That's a crap title but I wanted to get your attention as someone who perhaps has children or has chosen to not have children. I am sure that it's hard knowing what to say or do when you have a friend who is involuntarily childless. I often think of how much I'd hate to be the person having to cope with me when I was at my lowest. This piece was written during World Childless Week but wasn't posted until now as I think it's more timely. I hope it's useful.
- Give your friend a get out. Rather than stress how great your Halloween, Bonfire night party, works do will be, and that they have to be there, it's okay to say it'll be nice to see them but no pressure.
- Meeting in smaller groups might be easier. Tea and cake might be better than a full-on party with lots of social minefields.
- Be balanced in your conversation. I don't think it matters how long it's been since we knew that we'd not have children, a conversation about nativity plays the cost of presents for children is still excluding. This chat is better with other parents so save it for them. It can be even trickier if your friend has paid for IVF as we did.
- Check your FB feed. If you haven't set up friends lists so you can share your library of photos of your little ones dressed as ghosts or opening their presents with fellow parents then do that now. It saves your friend from an avalanche of news that may mean they unfollow you.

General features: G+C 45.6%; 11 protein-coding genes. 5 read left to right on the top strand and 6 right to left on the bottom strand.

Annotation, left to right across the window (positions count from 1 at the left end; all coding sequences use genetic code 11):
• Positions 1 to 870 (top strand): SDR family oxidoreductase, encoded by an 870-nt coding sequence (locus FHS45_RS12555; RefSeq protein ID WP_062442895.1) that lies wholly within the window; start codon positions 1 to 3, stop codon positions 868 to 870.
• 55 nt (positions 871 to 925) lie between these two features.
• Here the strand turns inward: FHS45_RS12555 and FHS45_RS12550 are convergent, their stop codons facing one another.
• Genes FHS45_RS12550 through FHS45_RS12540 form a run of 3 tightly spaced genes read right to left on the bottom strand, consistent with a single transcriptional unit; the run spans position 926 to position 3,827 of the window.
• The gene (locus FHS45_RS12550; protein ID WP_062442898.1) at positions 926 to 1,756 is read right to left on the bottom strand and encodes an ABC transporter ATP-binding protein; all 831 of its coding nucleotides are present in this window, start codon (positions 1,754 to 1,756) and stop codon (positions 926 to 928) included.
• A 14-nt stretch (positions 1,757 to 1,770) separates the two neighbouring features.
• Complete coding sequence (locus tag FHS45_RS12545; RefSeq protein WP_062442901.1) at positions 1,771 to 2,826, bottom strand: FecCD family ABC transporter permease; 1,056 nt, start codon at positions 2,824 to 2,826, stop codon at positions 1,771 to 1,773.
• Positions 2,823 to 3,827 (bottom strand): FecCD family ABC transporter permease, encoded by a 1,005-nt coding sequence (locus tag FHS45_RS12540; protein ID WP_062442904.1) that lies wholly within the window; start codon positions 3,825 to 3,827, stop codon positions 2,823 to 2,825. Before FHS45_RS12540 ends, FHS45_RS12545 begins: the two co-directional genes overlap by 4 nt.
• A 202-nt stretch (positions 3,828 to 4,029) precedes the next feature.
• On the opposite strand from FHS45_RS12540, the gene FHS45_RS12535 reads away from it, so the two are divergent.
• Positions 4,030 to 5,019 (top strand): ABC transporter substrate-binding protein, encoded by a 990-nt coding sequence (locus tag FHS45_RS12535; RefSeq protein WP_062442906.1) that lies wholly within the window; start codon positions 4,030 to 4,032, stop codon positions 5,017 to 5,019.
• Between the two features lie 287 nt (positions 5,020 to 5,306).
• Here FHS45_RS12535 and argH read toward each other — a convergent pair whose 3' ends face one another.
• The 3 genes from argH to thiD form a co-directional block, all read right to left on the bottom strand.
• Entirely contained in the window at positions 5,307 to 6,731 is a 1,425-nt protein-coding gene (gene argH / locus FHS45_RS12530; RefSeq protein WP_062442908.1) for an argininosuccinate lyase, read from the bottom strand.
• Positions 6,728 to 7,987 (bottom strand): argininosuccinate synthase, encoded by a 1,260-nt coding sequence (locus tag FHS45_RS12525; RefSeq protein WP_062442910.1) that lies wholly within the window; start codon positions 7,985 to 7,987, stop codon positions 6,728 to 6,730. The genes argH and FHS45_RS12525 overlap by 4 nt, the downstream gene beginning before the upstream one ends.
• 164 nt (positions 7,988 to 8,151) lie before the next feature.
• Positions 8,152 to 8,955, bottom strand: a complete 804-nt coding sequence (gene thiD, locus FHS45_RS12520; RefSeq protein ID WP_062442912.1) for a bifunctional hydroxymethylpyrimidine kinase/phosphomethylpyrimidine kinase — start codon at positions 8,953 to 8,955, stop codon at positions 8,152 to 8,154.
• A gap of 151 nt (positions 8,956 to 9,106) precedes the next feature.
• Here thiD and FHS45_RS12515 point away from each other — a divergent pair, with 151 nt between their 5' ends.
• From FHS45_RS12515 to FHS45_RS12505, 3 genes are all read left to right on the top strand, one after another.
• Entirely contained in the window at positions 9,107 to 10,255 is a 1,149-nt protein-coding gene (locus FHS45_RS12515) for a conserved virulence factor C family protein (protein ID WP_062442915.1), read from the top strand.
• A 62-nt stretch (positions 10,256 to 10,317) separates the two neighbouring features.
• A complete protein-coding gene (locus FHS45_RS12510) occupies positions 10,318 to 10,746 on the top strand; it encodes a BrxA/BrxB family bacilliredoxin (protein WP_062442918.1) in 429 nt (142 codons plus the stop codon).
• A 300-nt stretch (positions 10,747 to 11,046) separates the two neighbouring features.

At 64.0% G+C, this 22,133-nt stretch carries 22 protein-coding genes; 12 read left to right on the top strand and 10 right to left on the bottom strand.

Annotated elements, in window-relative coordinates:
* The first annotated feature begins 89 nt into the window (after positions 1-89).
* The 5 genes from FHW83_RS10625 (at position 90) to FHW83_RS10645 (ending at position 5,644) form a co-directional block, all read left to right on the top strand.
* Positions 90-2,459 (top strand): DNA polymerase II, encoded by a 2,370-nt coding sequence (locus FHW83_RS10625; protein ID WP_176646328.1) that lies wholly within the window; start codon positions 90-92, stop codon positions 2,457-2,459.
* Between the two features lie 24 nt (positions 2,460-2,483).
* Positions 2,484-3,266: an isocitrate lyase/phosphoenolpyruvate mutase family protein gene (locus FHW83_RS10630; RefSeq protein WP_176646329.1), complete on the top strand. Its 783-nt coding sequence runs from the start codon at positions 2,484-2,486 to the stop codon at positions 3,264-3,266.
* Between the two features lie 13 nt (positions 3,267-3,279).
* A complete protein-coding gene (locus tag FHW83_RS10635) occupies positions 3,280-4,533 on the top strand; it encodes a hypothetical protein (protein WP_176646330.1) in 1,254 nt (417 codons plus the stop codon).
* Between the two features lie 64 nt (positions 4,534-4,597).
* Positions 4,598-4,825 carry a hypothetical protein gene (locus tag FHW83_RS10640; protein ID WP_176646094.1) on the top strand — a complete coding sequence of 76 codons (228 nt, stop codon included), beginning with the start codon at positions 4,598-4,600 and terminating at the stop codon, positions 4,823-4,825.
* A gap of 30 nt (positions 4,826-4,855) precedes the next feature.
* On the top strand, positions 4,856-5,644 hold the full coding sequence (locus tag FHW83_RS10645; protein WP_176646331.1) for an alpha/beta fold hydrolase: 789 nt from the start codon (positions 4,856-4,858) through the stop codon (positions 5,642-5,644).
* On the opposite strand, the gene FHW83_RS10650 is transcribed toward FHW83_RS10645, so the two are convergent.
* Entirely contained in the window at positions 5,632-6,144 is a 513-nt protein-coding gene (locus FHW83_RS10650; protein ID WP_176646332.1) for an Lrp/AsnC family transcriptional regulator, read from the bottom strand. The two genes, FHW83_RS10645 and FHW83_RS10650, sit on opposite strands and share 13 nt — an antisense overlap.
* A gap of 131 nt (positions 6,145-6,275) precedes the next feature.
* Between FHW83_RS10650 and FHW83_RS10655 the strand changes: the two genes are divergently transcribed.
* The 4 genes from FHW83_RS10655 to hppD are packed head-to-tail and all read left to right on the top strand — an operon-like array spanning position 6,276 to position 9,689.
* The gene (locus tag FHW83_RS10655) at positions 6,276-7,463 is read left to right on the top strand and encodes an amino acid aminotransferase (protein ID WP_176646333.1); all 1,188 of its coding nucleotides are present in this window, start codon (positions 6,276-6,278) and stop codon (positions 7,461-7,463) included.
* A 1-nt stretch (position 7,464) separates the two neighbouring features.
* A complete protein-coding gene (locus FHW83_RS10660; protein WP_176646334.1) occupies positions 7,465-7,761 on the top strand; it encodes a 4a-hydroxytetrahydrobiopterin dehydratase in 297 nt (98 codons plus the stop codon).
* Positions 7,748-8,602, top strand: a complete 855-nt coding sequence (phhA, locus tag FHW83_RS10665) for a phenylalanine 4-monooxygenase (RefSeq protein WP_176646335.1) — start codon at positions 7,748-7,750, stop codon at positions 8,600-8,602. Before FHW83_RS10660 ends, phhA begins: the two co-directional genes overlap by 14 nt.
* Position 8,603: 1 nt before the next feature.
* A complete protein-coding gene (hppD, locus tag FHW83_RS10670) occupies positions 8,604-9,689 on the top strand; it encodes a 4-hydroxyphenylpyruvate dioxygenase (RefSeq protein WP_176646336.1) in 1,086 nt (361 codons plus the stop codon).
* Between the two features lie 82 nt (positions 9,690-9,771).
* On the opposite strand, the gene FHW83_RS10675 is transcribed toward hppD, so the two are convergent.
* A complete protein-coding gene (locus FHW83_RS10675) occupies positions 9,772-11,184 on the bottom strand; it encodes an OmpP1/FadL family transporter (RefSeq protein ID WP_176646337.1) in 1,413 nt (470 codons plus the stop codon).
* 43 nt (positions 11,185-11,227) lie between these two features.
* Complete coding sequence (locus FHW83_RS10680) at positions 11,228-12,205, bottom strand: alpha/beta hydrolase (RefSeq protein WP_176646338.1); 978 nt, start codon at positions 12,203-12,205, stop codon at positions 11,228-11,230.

- Beware the round robin letter. My parents had a letter a few years ago that assumed they had grandchildren. It was hurtful to them - and it's also a good point to say, be mindful their relatives too. They may also be struggling.
- See the small steps your friend is making. Thank them for a book they told you about, a TV show you watched or better still if they blog about their experiences - read about it. Appreciate each other for being who you both are.
- Be supportive by giving space. Without question, the one thing that nobody who is involuntary childless want to hear is fixes. By that I mean adoption, surrogacy or another suggestions. Simply saying 'sorry, it's crap', is enough and allowing them space to get mad and have a cry is okay.
- Be mindful of who they want to meet too. Christmas parties sat at the table with expectant parents is not fun, so be the friend that moves the table settings. I know I put on a brave face and often wish I hadn't.
- Give them space to create new routines. We always go away for Christmas, only an hour away to the coast but it gives me breathing space. I often mourn for the huge family Christmases we had as children with numerous dogs and relatives in my grandparents big house. Part of my sadness is caught up with those memories as I would have love to recreate that with my gran and my parents. Instead, my cousins have this honour and that's hard to come to terms with. My parents think nothing of me or my brother not being around and I'm very grateful for that. It means that I have created new memories with my dog on the beach. Try to give them this space and you may also find you can create new traditions too.